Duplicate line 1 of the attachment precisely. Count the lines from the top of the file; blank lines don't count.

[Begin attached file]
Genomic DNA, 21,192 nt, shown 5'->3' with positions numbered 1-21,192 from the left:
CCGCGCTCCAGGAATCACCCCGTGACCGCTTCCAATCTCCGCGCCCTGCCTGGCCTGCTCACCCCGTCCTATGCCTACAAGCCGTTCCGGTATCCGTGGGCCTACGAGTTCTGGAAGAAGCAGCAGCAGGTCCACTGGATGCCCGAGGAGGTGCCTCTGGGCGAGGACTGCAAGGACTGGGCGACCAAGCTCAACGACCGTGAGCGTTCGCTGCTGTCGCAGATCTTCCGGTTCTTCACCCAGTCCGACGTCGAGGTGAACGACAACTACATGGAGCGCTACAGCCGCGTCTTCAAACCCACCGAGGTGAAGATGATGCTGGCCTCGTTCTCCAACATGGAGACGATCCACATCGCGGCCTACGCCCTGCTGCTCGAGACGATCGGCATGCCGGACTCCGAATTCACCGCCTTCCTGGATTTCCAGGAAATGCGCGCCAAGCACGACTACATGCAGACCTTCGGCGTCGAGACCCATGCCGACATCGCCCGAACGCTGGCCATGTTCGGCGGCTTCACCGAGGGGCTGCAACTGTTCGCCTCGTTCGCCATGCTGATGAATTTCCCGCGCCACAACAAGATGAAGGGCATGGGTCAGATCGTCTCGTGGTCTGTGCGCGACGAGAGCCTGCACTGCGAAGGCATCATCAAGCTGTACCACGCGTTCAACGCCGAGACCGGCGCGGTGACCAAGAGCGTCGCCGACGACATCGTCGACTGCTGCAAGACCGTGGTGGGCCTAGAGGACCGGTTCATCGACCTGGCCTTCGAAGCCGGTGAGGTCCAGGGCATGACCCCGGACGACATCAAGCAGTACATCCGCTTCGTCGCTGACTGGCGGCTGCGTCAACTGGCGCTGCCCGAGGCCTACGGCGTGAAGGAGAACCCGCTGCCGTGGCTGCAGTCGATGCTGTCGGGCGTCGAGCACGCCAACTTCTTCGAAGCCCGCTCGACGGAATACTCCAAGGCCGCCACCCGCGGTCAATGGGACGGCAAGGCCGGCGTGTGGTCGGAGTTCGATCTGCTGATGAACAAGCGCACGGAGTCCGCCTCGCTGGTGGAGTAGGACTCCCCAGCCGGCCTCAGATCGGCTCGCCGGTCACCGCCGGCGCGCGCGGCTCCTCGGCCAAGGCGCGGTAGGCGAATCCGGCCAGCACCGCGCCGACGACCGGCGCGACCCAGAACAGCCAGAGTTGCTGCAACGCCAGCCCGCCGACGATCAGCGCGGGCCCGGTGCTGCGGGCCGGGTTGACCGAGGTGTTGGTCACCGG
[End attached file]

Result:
Genomic DNA, 21,192 nt, shown 5'->3' with positions numbered 1-21,192 from the left: